The Scan — October 2, 2013

National Journal
Olga Belogolova
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Olga Belogolova
Oct. 1, 2013, 3:24 p.m.

Vi­tal Stat­ist­ics

  • Born: Janu­ary 22, 1953
  • Fam­ily: Mar­ried, Donna Chabot; two chil­dren
  • Re­li­gion: Ro­man Cath­ol­ic
  • Edu­ca­tion: Col­lege of Wil­li­am & Mary, B.A., 1975; North­ern Ken­tucky Uni­versity, J.D., 1978
  • Ca­reer: Law­yer, Neigh­bor­hood Law Prac­tice, 1978-94; teach­er, St. Joseph School, 1975-76
  • Elec­ted Of­fice: U.S. House 1995-2009; Hamilton County Com­mis­sion, 1990-94; Cin­cin­nati City Coun­cil, 1985-90

Re­pub­lic­an Steve Chabot won his old House seat back by beat­ing Demo­crat Steve Driehaus, who had ous­ted Chabot from the Cin­cin­nati-based seat two years ago. Driehaus had trouble gen­er­at­ing much voter ex­cite­ment for his reelec­tion, and in Oc­to­ber the Demo­crat­ic Con­gres­sion­al Cam­paign Com­mit­tee pulled the plug on fur­ther spend­ing on tele­vi­sion ads for him.

Chabot grew up in the Cin­cin­nati area and gradu­ated from La Salle High School, where he be­came in­ter­ested in polit­ics. He says he “got the bug” after serving on the stu­dent coun­cil. Then came the Wa­ter­gate scan­dal. “A lot of people my age got turned off from polit­ics be­cause of all that,” Chabot said. “I wasn’t that way. I thought we needed hon­est people in gov­ern­ment.” He went on to earn a de­gree in his­tory and phys­ic­al edu­ca­tion from the Col­lege of Wil­li­am & Mary. He then took night classes at North­ern Ken­tucky Uni­versity while teach­ing at an ele­ment­ary school dur­ing the day. Chabot won a seat on the Cin­cin­nati City Coun­cil, where he served for four years; he fol­lowed that with a four-year stint on the Hamilton County Com­mis­sion. Dur­ing that time, Chabot said, he tried to find in­nov­at­ive ways to re­duce the cost of gov­ern­ment, such as us­ing jail in­mates for pub­lic ser­vice.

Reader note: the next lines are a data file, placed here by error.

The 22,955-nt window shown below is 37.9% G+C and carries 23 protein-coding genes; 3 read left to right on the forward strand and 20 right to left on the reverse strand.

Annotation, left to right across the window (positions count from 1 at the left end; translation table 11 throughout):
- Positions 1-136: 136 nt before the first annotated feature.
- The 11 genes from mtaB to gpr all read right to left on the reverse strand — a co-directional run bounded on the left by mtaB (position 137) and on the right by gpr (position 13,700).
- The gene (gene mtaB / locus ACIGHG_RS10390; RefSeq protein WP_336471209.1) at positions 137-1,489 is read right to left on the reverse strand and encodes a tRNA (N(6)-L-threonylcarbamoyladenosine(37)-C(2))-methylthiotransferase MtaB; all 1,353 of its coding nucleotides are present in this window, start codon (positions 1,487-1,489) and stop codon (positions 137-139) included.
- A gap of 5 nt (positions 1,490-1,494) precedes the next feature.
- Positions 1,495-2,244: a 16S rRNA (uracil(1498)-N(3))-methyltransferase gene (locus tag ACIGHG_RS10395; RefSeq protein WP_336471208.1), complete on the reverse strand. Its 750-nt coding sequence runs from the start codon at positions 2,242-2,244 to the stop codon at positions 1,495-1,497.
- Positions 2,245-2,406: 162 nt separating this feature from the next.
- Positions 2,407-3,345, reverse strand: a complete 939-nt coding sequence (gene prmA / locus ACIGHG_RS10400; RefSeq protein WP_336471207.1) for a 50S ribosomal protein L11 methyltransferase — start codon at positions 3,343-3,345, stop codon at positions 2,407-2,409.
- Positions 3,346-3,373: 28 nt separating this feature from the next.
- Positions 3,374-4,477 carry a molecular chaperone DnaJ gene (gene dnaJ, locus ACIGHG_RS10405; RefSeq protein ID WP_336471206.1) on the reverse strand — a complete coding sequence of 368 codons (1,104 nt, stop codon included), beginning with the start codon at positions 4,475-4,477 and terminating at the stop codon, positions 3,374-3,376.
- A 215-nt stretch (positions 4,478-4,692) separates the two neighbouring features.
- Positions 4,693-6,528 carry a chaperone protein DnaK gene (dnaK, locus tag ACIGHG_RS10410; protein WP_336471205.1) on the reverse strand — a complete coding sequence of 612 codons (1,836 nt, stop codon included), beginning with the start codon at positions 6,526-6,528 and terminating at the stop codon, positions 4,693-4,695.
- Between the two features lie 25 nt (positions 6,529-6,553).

In 1994, he was among the con­ser­vat­ive Re­pub­lic­ans who suc­cess­fully ran for Con­gress and ended 40 years of Demo­crat­ic con­trol of the House. In his 14 years on Cap­it­ol Hill, Chabot took prin­cipled and polit­ic­ally risky stands op­pos­ing fed­er­al spend­ing on pro­jects in his dis­trict and was a con­ser­vat­ive lead­er on so­cial is­sues, par­tic­u­larly abor­tion rights. In 2003, he helped en­act a ban on “par­tial-birth” abor­tions, and he also pushed a bill to pre­vent minors from cross­ing state lines to get abor­tions. Chabot was a House man­ager dur­ing the 1998 im­peach­ment of Pres­id­ent Clin­ton. In ret­ro­spect, Chabot said in an in­ter­view with The Al­man­ac of Amer­ic­an Polit­ics, he is most proud of his work in fight­ing waste­ful spend­ing. “I’ve been known as a real fisc­al budget hawk.”

Chabot lost his seat in 2008, when Driehaus de­feated him by 5 per­cent­age points as the Demo­crats in­creased their con­gres­sion­al ma­jor­ity; he had been spoil­ing for a re­match ever since. In the cam­paign this year, Chabot cri­ti­cized the in­cum­bent for vot­ing with the Demo­crat­ic ma­jor­ity on Pres­id­ent Obama’s health care ini­ti­at­ive and the $787 bil­lion eco­nom­ic-stim­u­lus pack­age. “I’m for less gov­ern­ment, re­strain­ing the growth of gov­ern­ment and spend­ing. I’m for people hav­ing per­son­al con­trol of their own lives,” Chabot said. He em­phas­ized help for small busi­ness. “That’s been the eco­nom­ic en­gine of growth,” he said. “In the past, we’ve al­ways re­war­ded suc­cess. I won­der if Con­gress has some sort of dis­dain for suc­cess. That’s why the eco­nomy hasn’t bounced back like it usu­ally does.”

For his part, Driehaus de­fen­ded the work that Demo­crats have done dur­ing the past two years, in­clud­ing the health care over­haul, which he called “the right thing” to do. On the stump, he asked voters to give Obama and the Demo­crats more time to im­ple­ment change. In one ad, he said: “People are go­ing to work. We’re in­vest­ing in jobs of the fu­ture.”

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